The paper’s stable of columnists in those days included not only Murray Kempton and Syd Schanberg and Jim Dwyer, but Sheryl McCarthy and Carole Agus and Gail Collins. And though the play says over and over that everybody wanted to be Jimmy Breslin, let’s just say that’s not the way I remember it.
Newspapering is the greatest, the McAlary character says, ”because you work in a profession that can make the world just a little bit better.“ And I still believe that so strongly that I’m forever arguing with those who only see our mistakes.
Sometimes, I remind them that we only found out about massive problems at Walter Reed because of Anne Hull, Dana Priest and The Washington Post, and about secret prisons, also thanks to Dana and The Washington Post. How did we learn D.C. Mayor Vince Gray’s election was poisoned by illegal campaign contributions? Nikita Stewart and The Post. About Virginia Gov. Bob McDonnell’s alleged ethical lapses? Let’s see, Roz Helderman, Laura Vozzella and The Washington Post.
We know the Department of Justice used security badge access records to track a Fox News reporter’s comings and goings from the State Department thanks to The Washington Post’s Ann E. Marimow. About David Petraeus’ role in drafting the Benghazi talking points thanks to the paper’s Scott Wilson and Karen DeYoung. (Where are the women? Here we are.)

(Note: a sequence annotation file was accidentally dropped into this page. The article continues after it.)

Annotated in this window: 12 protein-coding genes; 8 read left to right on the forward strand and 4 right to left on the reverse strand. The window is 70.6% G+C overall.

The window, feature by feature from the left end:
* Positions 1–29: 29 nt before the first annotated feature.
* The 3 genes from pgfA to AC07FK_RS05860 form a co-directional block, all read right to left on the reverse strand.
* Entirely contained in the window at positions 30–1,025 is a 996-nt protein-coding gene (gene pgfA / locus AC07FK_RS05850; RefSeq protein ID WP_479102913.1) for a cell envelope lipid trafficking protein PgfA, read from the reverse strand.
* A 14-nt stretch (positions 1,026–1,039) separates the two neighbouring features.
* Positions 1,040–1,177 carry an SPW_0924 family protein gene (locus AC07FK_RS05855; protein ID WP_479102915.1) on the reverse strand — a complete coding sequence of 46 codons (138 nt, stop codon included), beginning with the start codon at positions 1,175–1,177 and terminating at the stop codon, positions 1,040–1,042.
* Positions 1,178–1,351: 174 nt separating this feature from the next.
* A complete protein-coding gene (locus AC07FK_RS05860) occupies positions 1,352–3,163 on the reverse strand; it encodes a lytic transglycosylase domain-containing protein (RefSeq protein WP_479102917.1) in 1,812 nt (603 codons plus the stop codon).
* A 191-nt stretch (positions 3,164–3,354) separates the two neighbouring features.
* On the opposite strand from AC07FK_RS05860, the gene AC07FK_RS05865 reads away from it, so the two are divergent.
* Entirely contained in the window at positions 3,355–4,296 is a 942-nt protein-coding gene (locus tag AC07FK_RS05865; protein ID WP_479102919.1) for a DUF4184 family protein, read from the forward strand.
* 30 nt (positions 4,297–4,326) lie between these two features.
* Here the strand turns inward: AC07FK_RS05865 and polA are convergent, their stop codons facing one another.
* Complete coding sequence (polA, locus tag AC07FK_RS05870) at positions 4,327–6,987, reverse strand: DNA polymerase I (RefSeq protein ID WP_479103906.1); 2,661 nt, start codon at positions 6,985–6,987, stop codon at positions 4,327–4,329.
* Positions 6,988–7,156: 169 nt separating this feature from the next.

And who will take the kind of call Alice McAlary was talking about if newspapers are not there? No one, that’s who. There is no substitute for knocking on doors. There is no substitute for a working press. And just like democracy itself is, as Churchill said, the worst form of government except for all those others that have been tried, the press you’ve got is worse than anything except the press you soon might not have.
Melinda Henneberger is a Washington Post political writer and She the People anchor. Follow her on Twitter at MelindaDC.